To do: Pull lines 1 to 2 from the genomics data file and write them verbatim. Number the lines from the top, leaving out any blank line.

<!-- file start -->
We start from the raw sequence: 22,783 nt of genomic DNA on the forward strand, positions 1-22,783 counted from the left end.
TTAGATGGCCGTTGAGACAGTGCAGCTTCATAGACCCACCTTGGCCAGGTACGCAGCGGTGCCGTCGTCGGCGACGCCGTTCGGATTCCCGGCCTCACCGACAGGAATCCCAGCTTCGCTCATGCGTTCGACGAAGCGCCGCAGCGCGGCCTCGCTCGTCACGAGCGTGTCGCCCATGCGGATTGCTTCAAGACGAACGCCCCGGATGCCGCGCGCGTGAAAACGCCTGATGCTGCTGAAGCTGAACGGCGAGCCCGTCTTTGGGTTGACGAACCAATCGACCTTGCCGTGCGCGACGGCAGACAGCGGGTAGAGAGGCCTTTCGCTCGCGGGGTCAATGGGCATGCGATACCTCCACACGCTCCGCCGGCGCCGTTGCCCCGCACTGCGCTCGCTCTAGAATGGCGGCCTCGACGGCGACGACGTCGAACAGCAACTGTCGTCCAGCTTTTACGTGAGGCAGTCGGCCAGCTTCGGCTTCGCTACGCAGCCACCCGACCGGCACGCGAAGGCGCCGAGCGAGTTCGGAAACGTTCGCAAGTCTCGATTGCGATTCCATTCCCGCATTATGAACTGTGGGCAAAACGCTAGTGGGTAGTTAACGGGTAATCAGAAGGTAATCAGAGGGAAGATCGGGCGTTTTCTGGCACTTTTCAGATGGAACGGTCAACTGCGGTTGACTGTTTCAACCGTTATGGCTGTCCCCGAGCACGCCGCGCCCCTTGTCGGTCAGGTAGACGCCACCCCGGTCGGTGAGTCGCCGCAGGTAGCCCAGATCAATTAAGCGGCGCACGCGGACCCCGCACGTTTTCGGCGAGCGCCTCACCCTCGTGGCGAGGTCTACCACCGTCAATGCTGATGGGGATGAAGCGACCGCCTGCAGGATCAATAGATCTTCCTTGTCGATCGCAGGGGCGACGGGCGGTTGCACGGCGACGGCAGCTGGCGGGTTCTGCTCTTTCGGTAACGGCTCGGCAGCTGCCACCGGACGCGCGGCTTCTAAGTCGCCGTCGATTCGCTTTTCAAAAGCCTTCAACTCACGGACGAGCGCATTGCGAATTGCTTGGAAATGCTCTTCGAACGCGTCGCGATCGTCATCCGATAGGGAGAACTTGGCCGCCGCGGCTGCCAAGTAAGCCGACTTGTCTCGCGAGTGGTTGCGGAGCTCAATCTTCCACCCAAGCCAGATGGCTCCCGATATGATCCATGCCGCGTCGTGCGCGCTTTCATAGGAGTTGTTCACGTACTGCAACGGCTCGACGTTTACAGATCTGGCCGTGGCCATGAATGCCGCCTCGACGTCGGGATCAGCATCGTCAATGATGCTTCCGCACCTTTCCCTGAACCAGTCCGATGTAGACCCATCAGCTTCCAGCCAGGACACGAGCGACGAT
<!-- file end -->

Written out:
We start from the raw sequence: 22,783 nt of genomic DNA on the forward strand, positions 1-22,783 counted from the left end.
TTAGATGGCCGTTGAGACAGTGCAGCTTCATAGACCCACCTTGGCCAGGTACGCAGCGGTGCCGTCGTCGGCGACGCCGTTCGGATTCCCGGCCTCACCGACAGGAATCCCAGCTTCGCTCATGCGTTCGACGAAGCGCCGCAGCGCGGCCTCGCTCGTCACGAGCGTGTCGCCCATGCGGATTGCTTCAAGACGAACGCCCCGGATGCCGCGCGCGTGAAAACGCCTGATGCTGCTGAAGCTGAACGGCGAGCCCGTCTTTGGGTTGACGAACCAATCGACCTTGCCGTGCGCGACGGCAGACAGCGGGTAGAGAGGCCTTTCGCTCGCGGGGTCAATGGGCATGCGATACCTCCACACGCTCCGCCGGCGCCGTTGCCCCGCACTGCGCTCGCTCTAGAATGGCGGCCTCGACGGCGACGACGTCGAACAGCAACTGTCGTCCAGCTTTTACGTGAGGCAGTCGGCCAGCTTCGGCTTCGCTACGCAGCCACCCGACCGGCACGCGAAGGCGCCGAGCGAGTTCGGAAACGTTCGCAAGTCTCGATTGCGATTCCATTCCCGCATTATGAACTGTGGGCAAAACGCTAGTGGGTAGTTAACGGGTAATCAGAAGGTAATCAGAGGGAAGATCGGGCGTTTTCTGGCACTTTTCAGATGGAACGGTCAACTGCGGTTGACTGTTTCAACCGTTATGGCTGTCCCCGAGCACGCCGCGCCCCTTGTCGGTCAGGTAGACGCCACCCCGGTCGGTGAGTCGCCGCAGGTAGCCCAGATCAATTAAGCGGCGCACGCGGACCCCGCACGTTTTCGGCGAGCGCCTCACCCTCGTGGCGAGGTCTACCACCGTCAATGCTGATGGGGATGAAGCGACCGCCTGCAGGATCAATAGATCTTCCTTGTCGATCGCAGGGGCGACGGGCGGTTGCACGGCGACGGCAGCTGGCGGGTTCTGCTCTTTCGGTAACGGCTCGGCAGCTGCCACCGGACGCGCGGCTTCTAAGTCGCCGTCGATTCGCTTTTCAAAAGCCTTCAACTCACGGACGAGCGCATTGCGAATTGCTTGGAAATGCTCTTCGAACGCGTCGCGATCGTCATCCGATAGGGAGAACTTGGCCGCCGCGGCTGCCAAGTAAGCCGACTTGTCTCGCGAGTGGTTGCGGAGCTCAATCTTCCACCCAAGCCAGATGGCTCCCGATATGATCCATGCCGCGTCGTGCGCGCTTTCATAGGAGTTGTTCACGTACTGCAACGGCTCGACGTTTACAGATCTGGCCGTGGCCATGAATGCCGCCTCGACGTCGGGATCAGCATCGTCAATGATGCTTCCGCACCTTTCCCTGAACCAGTCCGATGTAGACCCATCAGCTTCCAGCCAGGACACGAGCGACGAT